I was also making a bronze lintel. I had to take a silicon mould for the iron lintel so it was an opportunity to make one in bronze as well.
The process was much the same, but it needed to be made in two pieces because of the limit on the crucible size in the foundry. The mould was taken from the original wax and then a clever ruse with carpeting provided for the thickness of the metal. The photo shows taking the mould from the wax which has just been used for the iron lintel mould.
Eden (op cit) undertook the pour at SSW and welded the two parts together. I came in to fettle, chase and sand blast it. It is now at home in my studio awaiting final texturing and patina.
I spent several days fettling and chasing the iron lintel and cutting off bits that weren’t required. Eden (Senior Tech SSW) assisted with this process – giving advice and moving the piece around for me. He also finalised an ingenious scheme for affixing the piece at its final location.
The lintel just fitted into my van and with further ingenious thinking from Eden it was stowed in a manner that I would be able to get it out by myself (or at least with one other)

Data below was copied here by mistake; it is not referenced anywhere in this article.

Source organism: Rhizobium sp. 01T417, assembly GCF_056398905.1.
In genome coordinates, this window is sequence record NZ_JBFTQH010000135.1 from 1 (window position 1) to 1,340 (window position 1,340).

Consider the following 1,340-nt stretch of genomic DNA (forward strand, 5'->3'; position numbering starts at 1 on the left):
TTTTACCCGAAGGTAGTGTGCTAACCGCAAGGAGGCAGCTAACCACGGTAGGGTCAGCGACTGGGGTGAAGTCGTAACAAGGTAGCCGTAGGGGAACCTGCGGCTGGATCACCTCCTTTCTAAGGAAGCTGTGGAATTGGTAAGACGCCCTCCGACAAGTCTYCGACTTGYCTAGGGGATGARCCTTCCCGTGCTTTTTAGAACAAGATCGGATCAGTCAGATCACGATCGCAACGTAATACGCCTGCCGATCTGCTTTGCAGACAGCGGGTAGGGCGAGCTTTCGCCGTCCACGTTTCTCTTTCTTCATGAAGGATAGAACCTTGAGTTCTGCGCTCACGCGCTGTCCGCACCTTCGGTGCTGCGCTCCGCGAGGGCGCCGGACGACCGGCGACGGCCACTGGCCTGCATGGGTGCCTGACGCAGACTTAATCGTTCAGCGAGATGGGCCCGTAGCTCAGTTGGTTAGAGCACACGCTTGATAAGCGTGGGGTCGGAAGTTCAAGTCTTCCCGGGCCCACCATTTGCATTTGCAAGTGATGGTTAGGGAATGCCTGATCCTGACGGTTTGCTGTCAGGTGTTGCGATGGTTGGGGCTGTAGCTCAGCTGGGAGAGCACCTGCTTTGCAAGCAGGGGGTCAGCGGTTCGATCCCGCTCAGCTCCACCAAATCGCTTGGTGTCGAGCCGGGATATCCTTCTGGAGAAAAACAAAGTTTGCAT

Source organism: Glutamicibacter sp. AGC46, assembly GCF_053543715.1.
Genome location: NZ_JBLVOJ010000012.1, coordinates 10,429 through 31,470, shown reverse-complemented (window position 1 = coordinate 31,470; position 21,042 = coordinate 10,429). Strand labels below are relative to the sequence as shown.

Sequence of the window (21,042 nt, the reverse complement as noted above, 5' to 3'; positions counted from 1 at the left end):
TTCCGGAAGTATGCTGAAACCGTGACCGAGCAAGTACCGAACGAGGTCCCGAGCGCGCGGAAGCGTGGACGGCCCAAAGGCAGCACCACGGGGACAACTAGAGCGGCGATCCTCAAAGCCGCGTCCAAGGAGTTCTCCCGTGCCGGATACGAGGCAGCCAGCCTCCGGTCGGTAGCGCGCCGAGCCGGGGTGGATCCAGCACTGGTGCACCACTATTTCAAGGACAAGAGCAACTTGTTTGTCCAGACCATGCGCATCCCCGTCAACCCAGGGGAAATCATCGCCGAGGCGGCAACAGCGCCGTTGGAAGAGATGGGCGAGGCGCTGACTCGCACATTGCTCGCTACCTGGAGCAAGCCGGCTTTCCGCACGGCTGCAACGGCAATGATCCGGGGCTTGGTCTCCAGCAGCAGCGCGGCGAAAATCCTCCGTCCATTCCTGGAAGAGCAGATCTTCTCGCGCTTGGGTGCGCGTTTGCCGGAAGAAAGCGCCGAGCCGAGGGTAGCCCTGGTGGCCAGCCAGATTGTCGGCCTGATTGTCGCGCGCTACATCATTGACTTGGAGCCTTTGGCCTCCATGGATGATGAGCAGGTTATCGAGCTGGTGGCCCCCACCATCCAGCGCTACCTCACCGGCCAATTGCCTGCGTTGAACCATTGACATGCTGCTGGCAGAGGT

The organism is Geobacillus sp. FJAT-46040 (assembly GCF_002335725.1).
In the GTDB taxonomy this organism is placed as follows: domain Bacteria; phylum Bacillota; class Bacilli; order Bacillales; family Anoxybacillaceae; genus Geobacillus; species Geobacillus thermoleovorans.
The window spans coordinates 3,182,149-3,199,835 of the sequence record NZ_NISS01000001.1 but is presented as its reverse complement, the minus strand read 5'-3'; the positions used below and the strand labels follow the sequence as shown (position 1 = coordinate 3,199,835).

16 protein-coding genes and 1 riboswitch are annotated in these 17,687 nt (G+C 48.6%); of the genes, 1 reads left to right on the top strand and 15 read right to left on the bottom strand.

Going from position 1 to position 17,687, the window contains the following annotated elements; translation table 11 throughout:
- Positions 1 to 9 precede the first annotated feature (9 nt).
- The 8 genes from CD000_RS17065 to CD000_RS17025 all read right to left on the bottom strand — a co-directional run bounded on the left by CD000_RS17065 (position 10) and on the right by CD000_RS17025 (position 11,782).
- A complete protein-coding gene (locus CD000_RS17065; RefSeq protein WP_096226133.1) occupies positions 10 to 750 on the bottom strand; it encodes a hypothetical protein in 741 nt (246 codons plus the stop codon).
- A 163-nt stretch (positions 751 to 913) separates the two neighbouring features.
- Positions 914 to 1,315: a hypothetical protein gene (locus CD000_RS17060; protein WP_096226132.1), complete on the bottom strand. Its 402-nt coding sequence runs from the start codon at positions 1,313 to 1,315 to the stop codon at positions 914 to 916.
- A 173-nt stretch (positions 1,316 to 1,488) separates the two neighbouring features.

I took it over to Stoer and we unloaded it. Unfortunately the weather was changing so the noble lintel moving team called off moving it to the broch that day, but they got together later to carry it in. My heart-felt thanks to them.
We now await a decision on the final location so the lintel can be installed at the broch site where it belongs,
The day dawned bright and by lunchtime the mould was finally finished; Eden had mended the furnace and the ‘bull ladle’ was also fixed; the fork lift was in place to take the weight of the ladle; Michael had cracked the scrap iron (thanks Michael) and weighed the bags of coke and iron. Eden must have laid the bed of coke in the furnace when I was working on the mould indoors; the air blowers and gas tanks were in place. It was decided by the tech team to go ahead with the pour.
The furnace was lit and the air blower turned on to force the temperature up to melting point; the gas blower was turned on to the ‘bull ladle’ to heat it up ready to receive the molten iron when the furnace was tapped.